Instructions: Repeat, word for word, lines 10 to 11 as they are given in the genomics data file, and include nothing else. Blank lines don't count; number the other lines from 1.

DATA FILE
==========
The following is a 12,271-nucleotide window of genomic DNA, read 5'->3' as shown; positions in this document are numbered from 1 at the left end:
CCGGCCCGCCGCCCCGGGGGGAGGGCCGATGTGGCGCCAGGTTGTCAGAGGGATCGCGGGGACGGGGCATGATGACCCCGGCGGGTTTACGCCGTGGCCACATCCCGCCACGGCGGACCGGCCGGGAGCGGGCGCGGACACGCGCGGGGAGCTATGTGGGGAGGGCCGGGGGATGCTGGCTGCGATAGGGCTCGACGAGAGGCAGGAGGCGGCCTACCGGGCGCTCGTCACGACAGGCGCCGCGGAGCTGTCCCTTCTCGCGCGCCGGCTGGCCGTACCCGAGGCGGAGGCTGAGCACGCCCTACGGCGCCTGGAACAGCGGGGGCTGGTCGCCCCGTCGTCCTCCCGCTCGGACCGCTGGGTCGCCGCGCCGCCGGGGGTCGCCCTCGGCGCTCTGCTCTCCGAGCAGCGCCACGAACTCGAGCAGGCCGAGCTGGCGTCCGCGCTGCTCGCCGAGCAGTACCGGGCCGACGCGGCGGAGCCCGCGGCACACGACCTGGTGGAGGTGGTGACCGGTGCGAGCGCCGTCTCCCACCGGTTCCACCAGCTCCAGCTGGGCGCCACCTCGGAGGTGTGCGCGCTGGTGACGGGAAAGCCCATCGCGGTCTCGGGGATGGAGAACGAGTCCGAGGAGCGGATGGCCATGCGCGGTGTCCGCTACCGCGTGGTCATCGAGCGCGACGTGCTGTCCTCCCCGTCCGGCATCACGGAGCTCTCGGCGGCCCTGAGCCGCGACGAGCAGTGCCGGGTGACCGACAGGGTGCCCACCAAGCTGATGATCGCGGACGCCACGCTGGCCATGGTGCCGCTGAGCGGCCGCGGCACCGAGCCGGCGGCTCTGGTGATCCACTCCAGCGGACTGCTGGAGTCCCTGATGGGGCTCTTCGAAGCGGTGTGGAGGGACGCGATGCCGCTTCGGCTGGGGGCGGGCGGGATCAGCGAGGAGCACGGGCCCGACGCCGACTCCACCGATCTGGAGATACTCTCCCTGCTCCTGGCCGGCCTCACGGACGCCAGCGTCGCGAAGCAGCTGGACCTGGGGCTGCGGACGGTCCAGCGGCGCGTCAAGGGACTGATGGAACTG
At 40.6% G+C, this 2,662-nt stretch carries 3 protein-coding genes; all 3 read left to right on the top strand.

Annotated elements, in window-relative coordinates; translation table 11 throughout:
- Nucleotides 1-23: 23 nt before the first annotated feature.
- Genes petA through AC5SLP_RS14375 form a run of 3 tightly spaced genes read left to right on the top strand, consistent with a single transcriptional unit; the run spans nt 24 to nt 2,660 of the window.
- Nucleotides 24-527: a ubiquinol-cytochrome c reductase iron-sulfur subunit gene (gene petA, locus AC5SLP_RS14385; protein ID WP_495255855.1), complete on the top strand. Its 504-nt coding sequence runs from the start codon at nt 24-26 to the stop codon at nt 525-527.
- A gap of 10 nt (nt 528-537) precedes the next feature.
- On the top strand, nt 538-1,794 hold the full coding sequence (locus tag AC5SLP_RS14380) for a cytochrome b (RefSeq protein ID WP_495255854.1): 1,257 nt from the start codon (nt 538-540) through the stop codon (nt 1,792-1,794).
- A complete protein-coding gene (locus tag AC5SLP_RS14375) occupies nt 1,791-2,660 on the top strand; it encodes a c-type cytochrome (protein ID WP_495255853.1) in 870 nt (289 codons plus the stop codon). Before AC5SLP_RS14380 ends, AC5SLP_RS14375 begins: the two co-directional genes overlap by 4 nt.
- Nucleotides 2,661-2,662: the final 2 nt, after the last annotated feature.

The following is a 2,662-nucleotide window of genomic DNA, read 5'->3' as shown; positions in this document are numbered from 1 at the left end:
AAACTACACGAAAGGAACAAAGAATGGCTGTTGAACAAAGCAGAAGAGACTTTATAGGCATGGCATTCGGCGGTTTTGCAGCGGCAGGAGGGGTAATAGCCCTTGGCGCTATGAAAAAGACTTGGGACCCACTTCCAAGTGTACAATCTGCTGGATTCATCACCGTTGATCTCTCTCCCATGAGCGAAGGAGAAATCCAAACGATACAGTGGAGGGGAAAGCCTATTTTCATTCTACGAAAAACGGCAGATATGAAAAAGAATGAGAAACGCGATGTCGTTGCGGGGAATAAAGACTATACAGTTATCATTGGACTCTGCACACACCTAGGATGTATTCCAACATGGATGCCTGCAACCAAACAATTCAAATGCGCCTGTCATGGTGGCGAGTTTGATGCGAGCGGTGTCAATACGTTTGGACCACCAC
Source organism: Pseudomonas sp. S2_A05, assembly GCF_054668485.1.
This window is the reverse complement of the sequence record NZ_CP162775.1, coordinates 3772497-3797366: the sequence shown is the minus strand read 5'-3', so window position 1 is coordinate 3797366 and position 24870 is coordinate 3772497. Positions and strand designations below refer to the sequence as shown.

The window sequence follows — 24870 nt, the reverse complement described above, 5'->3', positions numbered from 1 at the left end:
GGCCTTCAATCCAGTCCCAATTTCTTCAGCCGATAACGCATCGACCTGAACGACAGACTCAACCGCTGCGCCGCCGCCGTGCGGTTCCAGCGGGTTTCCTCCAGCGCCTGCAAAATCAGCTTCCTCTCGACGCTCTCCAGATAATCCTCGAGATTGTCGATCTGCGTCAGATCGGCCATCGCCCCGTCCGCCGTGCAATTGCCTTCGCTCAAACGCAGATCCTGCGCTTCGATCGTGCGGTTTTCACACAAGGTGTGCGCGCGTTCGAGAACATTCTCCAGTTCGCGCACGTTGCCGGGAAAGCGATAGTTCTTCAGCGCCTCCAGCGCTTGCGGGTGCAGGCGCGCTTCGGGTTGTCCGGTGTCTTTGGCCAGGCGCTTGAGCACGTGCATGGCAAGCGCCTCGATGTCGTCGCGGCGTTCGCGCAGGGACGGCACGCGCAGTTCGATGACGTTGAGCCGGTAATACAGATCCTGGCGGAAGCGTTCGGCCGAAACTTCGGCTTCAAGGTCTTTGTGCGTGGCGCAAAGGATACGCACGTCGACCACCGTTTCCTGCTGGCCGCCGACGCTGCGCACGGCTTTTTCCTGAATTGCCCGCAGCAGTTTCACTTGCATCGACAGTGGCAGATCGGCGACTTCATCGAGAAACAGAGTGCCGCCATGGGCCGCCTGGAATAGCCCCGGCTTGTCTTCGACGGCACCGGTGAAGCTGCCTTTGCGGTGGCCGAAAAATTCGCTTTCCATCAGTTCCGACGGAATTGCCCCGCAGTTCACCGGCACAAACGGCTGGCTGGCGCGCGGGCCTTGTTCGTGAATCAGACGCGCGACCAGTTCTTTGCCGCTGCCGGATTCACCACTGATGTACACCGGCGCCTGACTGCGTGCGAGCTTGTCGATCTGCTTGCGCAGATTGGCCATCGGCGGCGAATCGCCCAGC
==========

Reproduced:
- A complete protein-coding gene (locus tag AC5SLP_RS14375) occupies nt 1,791-2,660 on the top strand; it encodes a c-type cytochrome (protein ID WP_495255853.1) in 870 nt (289 codons plus the stop codon). Before AC5SLP_RS14380 ends, AC5SLP_RS14375 begins: the two co-directional genes overlap by 4 nt.
- Nucleotides 2,661-2,662: the final 2 nt, after the last annotated feature.